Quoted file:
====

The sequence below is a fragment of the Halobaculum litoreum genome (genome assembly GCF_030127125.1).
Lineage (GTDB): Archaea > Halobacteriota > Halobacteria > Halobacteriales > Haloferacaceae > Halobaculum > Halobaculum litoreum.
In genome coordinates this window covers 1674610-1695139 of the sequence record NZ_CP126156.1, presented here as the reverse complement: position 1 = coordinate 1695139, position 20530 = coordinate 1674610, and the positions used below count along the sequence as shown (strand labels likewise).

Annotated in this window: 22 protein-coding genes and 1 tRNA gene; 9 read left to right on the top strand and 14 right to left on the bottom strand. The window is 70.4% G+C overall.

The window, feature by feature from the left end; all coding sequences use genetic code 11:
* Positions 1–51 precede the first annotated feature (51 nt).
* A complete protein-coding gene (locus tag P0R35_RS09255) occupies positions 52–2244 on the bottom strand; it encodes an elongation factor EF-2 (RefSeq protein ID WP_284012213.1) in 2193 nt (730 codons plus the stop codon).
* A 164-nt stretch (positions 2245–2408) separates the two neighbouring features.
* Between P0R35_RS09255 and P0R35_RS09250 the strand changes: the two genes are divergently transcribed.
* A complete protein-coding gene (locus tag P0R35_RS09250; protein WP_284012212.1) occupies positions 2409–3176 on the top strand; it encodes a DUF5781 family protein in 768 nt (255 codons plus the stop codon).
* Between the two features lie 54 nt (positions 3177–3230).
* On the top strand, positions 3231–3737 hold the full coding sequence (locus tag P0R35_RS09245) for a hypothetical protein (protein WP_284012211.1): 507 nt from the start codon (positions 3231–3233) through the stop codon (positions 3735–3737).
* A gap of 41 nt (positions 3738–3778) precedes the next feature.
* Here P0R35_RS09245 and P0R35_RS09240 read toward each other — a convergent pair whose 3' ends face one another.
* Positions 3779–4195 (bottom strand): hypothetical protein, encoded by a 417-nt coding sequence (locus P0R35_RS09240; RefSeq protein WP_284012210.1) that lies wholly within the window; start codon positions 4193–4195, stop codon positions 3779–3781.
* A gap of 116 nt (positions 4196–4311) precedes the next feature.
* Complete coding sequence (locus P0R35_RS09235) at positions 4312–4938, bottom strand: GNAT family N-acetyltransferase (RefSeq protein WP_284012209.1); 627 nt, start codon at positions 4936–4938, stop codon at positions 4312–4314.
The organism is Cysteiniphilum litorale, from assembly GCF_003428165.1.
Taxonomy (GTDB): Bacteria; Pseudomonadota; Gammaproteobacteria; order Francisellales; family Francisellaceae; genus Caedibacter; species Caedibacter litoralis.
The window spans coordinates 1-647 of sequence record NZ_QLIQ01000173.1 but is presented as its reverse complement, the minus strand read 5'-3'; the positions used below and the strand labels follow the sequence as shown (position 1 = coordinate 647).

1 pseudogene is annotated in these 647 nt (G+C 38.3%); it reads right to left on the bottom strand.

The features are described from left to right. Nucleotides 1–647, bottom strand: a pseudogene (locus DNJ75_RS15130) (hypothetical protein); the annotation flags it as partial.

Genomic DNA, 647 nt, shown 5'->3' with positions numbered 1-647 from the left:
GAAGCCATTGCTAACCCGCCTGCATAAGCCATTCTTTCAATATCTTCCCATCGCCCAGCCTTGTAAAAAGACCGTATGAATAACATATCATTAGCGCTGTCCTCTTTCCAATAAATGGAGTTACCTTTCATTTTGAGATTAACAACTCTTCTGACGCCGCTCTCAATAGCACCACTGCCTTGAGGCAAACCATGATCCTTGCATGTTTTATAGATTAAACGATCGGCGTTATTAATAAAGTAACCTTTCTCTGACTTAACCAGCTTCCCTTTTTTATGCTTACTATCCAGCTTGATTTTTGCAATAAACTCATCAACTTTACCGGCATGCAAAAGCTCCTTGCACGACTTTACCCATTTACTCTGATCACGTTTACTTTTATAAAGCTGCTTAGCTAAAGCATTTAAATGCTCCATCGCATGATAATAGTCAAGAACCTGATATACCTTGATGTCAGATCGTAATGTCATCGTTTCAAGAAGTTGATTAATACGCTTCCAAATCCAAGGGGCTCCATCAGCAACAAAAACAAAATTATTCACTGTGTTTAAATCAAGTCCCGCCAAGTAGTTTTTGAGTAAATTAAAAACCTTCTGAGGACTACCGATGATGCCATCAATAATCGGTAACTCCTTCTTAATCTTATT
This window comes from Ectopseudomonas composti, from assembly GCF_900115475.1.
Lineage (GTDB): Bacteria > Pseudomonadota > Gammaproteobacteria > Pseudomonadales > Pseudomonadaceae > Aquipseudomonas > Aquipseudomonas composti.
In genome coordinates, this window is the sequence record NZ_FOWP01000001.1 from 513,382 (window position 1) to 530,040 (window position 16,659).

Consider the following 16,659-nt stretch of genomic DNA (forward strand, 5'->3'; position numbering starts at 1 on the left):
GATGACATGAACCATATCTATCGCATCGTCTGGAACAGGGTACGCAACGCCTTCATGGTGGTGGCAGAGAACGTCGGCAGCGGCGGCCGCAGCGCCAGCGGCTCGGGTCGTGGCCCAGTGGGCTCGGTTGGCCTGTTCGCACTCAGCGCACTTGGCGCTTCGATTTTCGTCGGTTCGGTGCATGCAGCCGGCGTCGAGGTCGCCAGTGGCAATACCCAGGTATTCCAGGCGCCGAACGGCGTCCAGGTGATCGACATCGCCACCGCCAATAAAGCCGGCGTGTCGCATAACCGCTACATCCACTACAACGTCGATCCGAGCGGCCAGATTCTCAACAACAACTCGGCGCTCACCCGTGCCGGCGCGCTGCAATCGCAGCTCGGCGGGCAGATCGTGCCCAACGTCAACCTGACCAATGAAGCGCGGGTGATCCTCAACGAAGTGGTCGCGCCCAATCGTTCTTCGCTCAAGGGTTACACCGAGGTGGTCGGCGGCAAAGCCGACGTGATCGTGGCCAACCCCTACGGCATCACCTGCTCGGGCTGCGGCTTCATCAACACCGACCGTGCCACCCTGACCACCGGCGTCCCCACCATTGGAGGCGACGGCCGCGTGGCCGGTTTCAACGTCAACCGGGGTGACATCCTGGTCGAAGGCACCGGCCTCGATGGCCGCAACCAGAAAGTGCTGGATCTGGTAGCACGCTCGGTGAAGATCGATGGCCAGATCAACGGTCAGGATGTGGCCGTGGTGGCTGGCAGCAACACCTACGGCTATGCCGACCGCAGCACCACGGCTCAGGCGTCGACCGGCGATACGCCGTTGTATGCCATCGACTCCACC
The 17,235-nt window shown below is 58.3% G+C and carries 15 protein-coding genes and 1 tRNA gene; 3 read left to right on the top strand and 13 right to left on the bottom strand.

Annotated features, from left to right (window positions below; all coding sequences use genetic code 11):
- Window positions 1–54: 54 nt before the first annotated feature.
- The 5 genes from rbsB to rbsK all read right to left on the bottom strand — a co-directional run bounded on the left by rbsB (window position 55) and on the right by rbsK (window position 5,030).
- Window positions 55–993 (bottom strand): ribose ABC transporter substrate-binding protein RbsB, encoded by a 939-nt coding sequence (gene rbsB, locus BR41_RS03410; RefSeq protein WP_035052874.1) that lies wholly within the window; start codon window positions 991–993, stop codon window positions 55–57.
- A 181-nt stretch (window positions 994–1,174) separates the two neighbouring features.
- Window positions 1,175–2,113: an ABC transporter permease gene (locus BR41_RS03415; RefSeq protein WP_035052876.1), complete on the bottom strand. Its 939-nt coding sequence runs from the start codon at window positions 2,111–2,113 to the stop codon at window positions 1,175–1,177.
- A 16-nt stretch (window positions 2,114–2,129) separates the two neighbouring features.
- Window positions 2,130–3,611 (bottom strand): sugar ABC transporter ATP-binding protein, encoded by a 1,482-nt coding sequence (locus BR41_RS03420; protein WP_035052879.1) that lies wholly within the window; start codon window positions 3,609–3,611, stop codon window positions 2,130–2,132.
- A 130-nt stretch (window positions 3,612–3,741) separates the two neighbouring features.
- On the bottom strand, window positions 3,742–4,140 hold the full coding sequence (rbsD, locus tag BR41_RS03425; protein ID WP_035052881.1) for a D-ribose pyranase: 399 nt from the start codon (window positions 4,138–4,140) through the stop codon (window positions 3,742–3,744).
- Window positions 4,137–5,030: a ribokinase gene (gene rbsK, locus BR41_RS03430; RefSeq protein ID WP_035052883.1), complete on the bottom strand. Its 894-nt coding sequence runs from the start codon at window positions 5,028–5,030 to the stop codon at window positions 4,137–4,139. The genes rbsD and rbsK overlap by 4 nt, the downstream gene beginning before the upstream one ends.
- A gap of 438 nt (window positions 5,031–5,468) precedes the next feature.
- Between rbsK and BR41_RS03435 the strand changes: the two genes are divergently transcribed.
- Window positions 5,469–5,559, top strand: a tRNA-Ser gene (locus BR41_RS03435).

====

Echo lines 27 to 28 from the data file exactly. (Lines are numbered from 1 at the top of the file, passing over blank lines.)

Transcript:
In genome coordinates, this window is the sequence record NZ_FOWP01000001.1 from 513,382 (window position 1) to 530,040 (window position 16,659).

Consider the following 16,659-nt stretch of genomic DNA (forward strand, 5'->3'; position numbering starts at 1 on the left):